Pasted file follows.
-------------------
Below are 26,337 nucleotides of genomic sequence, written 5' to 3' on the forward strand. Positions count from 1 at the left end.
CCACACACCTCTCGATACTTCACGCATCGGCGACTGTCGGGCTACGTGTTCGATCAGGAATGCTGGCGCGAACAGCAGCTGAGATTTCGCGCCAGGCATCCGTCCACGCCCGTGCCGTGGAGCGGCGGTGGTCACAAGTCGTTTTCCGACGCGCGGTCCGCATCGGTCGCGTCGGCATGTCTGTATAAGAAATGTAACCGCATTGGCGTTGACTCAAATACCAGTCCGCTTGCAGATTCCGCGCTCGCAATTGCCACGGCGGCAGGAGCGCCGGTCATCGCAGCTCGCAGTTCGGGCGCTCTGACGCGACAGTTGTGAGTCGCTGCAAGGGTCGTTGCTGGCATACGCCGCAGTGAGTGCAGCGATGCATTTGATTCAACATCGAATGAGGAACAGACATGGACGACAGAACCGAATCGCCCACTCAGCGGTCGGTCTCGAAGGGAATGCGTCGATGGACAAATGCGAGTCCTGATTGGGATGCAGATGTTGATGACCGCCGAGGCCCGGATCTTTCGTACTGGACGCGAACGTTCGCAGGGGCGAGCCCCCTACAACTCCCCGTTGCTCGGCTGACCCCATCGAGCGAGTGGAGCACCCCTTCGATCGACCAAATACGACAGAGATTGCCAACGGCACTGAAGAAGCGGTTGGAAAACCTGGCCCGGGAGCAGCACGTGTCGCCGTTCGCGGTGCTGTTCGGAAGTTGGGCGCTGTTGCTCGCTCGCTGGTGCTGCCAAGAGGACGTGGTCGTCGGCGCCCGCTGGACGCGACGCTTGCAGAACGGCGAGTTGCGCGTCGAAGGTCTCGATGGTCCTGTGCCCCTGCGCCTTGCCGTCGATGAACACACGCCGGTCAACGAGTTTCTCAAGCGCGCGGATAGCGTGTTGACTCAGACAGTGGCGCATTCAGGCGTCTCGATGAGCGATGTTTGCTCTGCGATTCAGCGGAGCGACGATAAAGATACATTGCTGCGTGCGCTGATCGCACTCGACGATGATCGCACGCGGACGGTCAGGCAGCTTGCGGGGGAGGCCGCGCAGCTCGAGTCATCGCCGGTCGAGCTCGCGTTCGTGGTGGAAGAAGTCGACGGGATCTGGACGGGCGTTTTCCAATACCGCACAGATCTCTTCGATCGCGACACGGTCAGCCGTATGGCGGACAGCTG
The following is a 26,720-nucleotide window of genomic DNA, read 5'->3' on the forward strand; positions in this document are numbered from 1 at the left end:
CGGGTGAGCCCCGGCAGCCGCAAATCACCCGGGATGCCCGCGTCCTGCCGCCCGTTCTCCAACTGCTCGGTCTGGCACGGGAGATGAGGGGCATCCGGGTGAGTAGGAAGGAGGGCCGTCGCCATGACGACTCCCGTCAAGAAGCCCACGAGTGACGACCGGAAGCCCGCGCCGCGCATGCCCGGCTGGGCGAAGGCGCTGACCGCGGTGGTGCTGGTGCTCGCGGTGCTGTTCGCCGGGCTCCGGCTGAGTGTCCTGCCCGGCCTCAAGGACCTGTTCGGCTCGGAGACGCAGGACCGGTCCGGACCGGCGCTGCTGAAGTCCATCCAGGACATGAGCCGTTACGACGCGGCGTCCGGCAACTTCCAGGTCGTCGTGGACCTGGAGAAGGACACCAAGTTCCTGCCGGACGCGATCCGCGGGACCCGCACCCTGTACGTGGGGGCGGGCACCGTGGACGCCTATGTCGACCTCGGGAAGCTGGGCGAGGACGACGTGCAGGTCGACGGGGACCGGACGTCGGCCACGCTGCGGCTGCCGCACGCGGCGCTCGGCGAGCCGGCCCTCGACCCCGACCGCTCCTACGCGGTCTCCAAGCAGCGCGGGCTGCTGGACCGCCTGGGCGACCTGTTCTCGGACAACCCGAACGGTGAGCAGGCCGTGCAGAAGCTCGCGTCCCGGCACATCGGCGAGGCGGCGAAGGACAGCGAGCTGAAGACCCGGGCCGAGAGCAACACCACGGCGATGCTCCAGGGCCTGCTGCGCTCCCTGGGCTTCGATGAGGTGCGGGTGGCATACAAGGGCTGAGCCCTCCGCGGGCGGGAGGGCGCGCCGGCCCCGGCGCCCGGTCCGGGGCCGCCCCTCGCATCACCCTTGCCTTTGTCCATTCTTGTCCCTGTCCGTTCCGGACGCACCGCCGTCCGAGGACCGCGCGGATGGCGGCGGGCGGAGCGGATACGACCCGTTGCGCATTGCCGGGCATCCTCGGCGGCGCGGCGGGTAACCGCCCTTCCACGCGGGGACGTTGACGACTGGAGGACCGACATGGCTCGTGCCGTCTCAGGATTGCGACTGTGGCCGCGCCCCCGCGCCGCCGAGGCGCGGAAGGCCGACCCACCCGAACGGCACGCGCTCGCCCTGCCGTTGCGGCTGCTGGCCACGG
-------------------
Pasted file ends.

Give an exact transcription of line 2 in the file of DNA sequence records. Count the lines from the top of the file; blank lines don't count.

CCACACACCTCTCGATACTTCACGCATCGGCGACTGTCGGGCTACGTGTTCGATCAGGAATGCTGGCGCGAACAGCAGCTGAGATTTCGCGCCAGGCATCCGTCCACGCCCGTGCCGTGGAGCGGCGGTGGTCACAAGTCGTTTTCCGACGCGCGGTCCGCATCGGTCGCGTCGGCATGTCTGTATAAGAAATGTAACCGCATTGGCGTTGACTCAAATACCAGTCCGCTTGCAGATTCCGCGCTCGCAATTGCCACGGCGGCAGGAGCGCCGGTCATCGCAGCTCGCAGTTCGGGCGCTCTGACGCGACAGTTGTGAGTCGCTGCAAGGGTCGTTGCTGGCATACGCCGCAGTGAGTGCAGCGATGCATTTGATTCAACATCGAATGAGGAACAGACATGGACGACAGAACCGAATCGCCCACTCAGCGGTCGGTCTCGAAGGGAATGCGTCGATGGACAAATGCGAGTCCTGATTGGGATGCAGATGTTGATGACCGCCGAGGCCCGGATCTTTCGTACTGGACGCGAACGTTCGCAGGGGCGAGCCCCCTACAACTCCCCGTTGCTCGGCTGACCCCATCGAGCGAGTGGAGCACCCCTTCGATCGACCAAATACGACAGAGATTGCCAACGGCACTGAAGAAGCGGTTGGAAAACCTGGCCCGGGAGCAGCACGTGTCGCCGTTCGCGGTGCTGTTCGGAAGTTGGGCGCTGTTGCTCGCTCGCTGGTGCTGCCAAGAGGACGTGGTCGTCGGCGCCCGCTGGACGCGACGCTTGCAGAACGGCGAGTTGCGCGTCGAAGGTCTCGATGGTCCTGTGCCCCTGCGCCTTGCCGTCGATGAACACACGCCGGTCAACGAGTTTCTCAAGCGCGCGGATAGCGTGTTGACTCAGACAGTGGCGCATTCAGGCGTCTCGATGAGCGATGTTTGCTCTGCGATTCAGCGGAGCGACGATAAAGATACATTGCTGCGTGCGCTGATCGCACTCGACGATGATCGCACGCGGACGGTCAGGCAGCTTGCGGGGGAGGCCGCGCAGCTCGAGTCATCGCCGGTCGAGCTCGCGTTCGTGGTGGAAGAAGTCGACGGGATCTGGACGGGCGTTTTCCAATACCGCACAGATCTCTTCGATCGCGACACGGTCAGCCGTATGGCGGACAGCTG